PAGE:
It’s not a typo: the deadline to report to the Centers for Medicare and Medicaid Services (CMS) is Feb. 29, instead of March 1, due to 2024 being a leap year.
Note: the Feb. 29 deadline is for calendar year plans only. For non-calendar year plans, the reporting due date is 60 days after the beginning of the plan year.
Employers offering group health plans that include prescription drug coverage for individuals eligible for Medicare Part D coverage must annually inform CMS regarding the creditable or non-creditable status of the prescription drug coverage. For a plan to be deemed creditable, its drug coverage must be at least actuarially equivalent to Medicare Part D prescription drug coverage.
This reporting obligation encompasses both self-funded and fully insured group health plans, and it is mandatory, regardless of whether the prescription drug coverage functions as the primary or secondary option alongside Medicare. The disclosure must be provided to CMS:
Within 60 days after the beginning of the plan year
Within 30 days after termination of the prescription drug plan
Within 30 days after any change in creditable status of the prescription drug plan
Completing the disclosure to CMS form
Reporting must be completed online through the disclosure to CMS form (opens a new window). Before completing the form, plan sponsors are encouraged to consult the instructions (opens a new window) provided by CMS. Key areas include:
Entities with subsidiaries: A single disclosure to CMS form can be submitted for entities with subsidiaries if the plan year is the same for all subsidiaries. If all entities are covered under the same type of coverage, use the parent company’s Federal Tax EIN.
Number of options offered: This is the total number of benefit options under the employer’s plan, such as HMO, PPO, or HDHP, minus benefit options that the entity claims under the retiree drug subsidy program.
Creditable coverage status: If all options are either creditable or non-creditable, aggregate data may be provided for all options. If some options are creditable and others are non-creditable, the data may be divided into two groups.
Number of Part D eligible individuals: Employers must estimate how many Part D-eligible individuals they expect to cover as of the first day of the plan year, excluding any retiree drug subsidy participants. This includes active employees, retirees, disabled individuals, dependents, or individuals on COBRA (Carriers, TPAs and PBMs may be able to assist with the estimate).
Disclosure to plan participants
Plan sponsors must issue the Medicare Part D Creditable or Non-Creditable Notice to all Part D-eligible individuals covered by or applying for an employer's prescription drug benefits plan. This requirement extends to Medicare beneficiaries who are both active employees and retirees, as well as those Medicare beneficiaries covered as spouses and dependent children under either active or retiree coverage. This disclosure requirement’s purpose is to inform plan participants that they will have to pay a higher Part D premium if they do not enroll in Part D when first eligible to do so, unless they have creditable coverage through another plan and enroll in Part D within 63 days of the loss of the creditable coverage.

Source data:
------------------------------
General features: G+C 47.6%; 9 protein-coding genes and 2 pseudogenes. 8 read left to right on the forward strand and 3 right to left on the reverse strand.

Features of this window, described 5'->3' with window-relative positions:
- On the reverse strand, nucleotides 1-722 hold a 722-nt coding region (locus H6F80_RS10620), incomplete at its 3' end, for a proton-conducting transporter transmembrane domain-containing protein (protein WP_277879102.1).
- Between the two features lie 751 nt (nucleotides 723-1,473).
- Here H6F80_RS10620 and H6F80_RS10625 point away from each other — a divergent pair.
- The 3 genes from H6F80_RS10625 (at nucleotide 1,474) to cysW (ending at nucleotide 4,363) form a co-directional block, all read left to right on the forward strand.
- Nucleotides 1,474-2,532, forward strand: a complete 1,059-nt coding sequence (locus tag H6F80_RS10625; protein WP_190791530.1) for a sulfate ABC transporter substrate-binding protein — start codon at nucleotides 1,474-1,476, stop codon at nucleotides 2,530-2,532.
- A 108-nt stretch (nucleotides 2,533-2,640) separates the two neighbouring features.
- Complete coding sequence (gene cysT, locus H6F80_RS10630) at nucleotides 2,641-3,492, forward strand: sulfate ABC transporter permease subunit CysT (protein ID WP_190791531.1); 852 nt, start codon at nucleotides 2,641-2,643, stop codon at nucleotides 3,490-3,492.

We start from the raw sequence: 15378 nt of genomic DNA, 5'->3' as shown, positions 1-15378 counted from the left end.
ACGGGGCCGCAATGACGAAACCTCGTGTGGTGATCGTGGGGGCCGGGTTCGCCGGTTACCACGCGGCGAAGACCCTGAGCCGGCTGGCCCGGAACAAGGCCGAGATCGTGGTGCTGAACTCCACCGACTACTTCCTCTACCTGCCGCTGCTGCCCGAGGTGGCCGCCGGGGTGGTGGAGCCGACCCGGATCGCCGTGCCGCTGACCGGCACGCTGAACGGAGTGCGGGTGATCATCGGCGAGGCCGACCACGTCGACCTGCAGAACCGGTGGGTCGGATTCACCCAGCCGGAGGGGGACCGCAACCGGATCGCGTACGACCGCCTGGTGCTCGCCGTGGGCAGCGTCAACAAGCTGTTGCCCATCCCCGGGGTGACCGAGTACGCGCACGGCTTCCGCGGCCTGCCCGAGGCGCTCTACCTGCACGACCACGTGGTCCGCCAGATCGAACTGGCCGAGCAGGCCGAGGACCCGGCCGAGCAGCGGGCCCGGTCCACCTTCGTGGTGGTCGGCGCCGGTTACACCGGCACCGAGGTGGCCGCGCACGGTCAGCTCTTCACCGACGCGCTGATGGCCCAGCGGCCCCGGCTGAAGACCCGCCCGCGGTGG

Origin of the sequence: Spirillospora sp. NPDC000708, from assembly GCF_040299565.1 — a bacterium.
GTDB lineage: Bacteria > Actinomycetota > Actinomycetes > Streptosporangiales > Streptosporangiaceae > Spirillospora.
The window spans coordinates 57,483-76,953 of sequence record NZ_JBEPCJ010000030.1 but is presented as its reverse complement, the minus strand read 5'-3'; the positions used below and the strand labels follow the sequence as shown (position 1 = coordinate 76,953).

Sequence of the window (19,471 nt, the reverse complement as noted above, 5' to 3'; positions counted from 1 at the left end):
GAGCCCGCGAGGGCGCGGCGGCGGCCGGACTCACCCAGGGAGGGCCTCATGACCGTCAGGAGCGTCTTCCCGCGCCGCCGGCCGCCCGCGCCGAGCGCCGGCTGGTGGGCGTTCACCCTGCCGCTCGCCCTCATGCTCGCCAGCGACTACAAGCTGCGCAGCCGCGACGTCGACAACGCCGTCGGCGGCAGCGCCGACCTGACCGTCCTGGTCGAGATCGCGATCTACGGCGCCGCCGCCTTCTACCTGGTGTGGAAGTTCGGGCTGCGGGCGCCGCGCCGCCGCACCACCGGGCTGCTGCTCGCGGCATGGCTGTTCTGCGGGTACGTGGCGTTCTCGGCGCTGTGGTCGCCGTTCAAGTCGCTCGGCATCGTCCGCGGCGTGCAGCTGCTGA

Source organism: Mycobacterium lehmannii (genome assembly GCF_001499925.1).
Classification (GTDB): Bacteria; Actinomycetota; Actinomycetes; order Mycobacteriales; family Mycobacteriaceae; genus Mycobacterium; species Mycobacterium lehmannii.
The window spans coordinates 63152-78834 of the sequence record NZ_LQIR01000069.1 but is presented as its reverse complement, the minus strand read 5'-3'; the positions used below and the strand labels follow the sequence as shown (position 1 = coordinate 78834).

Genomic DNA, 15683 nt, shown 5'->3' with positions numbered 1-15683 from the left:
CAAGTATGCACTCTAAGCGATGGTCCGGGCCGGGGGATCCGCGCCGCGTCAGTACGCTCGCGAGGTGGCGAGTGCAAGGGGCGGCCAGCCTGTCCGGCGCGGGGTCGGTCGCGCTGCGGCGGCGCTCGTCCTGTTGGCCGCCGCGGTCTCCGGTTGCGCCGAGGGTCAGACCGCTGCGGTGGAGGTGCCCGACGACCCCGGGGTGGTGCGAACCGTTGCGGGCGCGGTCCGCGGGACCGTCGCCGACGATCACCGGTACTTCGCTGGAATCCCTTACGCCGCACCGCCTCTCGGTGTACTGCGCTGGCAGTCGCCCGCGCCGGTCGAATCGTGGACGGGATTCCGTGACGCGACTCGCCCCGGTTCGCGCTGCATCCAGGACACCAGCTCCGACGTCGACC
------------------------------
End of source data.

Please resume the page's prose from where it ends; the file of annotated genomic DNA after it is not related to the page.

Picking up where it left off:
The disclosure to plan participants is required at the following times:
Prior to the annual Part D enrollment window, which opens each Oct. 15
Prior to the individual’s personal initial enrollment period (IEP) for Part D
Prior to enrollment in the employer’s plan
Whenever the plan ceases to provide drug coverage or the creditable nature of the coverage changes
Upon request by the Medicare-eligible individual
Lockton comment: For purposes of the first and second bullets above, a plan only needs to provide the notice once every 12 months. Lockton recommends including the creditable or non-creditable notice in the employee annual open enrollment benefit packet and new hire benefit packet. Doing so takes care of the first three bullets above. Because most plans don’t know who their Medicare-eligible members are, especially regarding dependents, distributing the notices to all enrolling and enrolled employees and retirees is highly recommended.
Plans exempt from the filing process
Group medical plans that do not offer drug coverage to any Medicare-enrolled employee, retiree, or dependent at the beginning of the plan year are exempt from filing. Similarly, employers who qualified for the Medicare Part D retiree drug subsidy are exempt from filing with CMS., However, this exemption only applies to the individuals and plan options for which the subsidy was claimed. If an employer offers prescription drug coverage to any Medicare-enrolled retirees or dependents not claimed under the subsidy, the employer must complete an online disclosure for plan options covering such individuals.
Lockton comment: As the exemptions are limited, plan sponsors should complete the CMS filing to the best of their ability, even if they suspect, but are not sure, that their plan is exempt from filing.